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London 7/7 bombing survivor reunited with saviour at King’s Cross

PUBLISHED: 11:38 07 July 2015

7/7 survivor Gill Hicks hugs PC Andy Maxwell, who came to her aid when she was injured at Kings Cross Station in London nearly 10 years ago, as Ms Hicks and faith leaders retraced where the devastating 7/7 London bombings took. PRESS ASSOCIATION Photo. Picture date: Monday July 6, 2015. The small procession is part of an initiative calling on people in London to

7/7 survivor Gill Hicks hugs PC Andy Maxwell, who came to her aid when she was injured at Kings Cross Station in London nearly 10 years ago, as Ms Hicks and faith leaders retraced where the devastating 7/7 London bombings took. PRESS ASSOCIATION Photo. Picture date: Monday July 6, 2015. The small procession is part of an initiative calling on people in London to "walk together" on the 7/7 anniversary tomorrow by finishing their morning bus or Underground commute one stop early and walking the last few minutes. See PA story MEMORIAL July7. Photo credit should read: Stefan Rousseau/PA Wire

A survivor of the 7/7 London terror attacks has had an emotional reunion with one of her saviours yesterday.

Gill Hicks, who lost both legs below the knee in the atrocity almost 10 years ago, broke down in tears as she hugged Pc Andrew Maxwell outside King’s Cross station in London.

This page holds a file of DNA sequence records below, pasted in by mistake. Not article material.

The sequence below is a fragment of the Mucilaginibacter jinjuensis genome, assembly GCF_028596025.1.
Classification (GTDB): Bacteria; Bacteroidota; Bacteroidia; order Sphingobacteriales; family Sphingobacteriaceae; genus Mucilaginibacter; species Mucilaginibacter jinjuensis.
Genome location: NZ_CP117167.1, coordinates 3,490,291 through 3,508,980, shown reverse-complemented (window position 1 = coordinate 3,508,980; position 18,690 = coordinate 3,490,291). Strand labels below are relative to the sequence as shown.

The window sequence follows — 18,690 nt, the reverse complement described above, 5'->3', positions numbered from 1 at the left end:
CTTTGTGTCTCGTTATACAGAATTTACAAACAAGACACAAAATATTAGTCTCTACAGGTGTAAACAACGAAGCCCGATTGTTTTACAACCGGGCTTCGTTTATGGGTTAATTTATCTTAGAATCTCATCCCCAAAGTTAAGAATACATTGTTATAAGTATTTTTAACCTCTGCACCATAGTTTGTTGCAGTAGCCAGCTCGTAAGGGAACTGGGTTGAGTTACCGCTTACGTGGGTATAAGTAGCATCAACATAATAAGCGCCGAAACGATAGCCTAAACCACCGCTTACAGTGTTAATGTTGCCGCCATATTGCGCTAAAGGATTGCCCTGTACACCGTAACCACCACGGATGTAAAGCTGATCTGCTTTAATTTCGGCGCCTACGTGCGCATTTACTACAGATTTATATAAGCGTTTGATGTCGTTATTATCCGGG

Pc Maxwell was one of the Metropolitan Police officers who saved her life by using a makeshift stretcher to carry her out of a Tube tunnel so she could receive emergency medical treatment.

Ms Hicks had been on board the Piccadilly line train that Jermaine Lindsay, 19, devastatingly blew up between King’s Cross and Russell Square station.

Their impromptu reunion came as Ms Hicks helped to launch a walk by faith leaders promoting religious unity ahead of the anniversary of the attacks.

After embracing in front of the cameras, the two friends met privately without talking to reporters.

Ms Hicks presented Pc Maxwell with a higher commendation for “extreme courage” in 2006.

Speaking at the time, she said she had formed an “indescribable bond” with her rescuers.

She said: “I have since gone on a journey of discovery of all who were there at the scene so I can meet and thank them. I am pleased to say that the vital ones are now best friends.

“It’s wonderful, it is a bond that is almost indescribable. How do you say thank you to someone who saves your life?

“I hope we can say that we will be friends for life, I hope that is how it stays. It is just remarkable people have risked their lives in saving me.”


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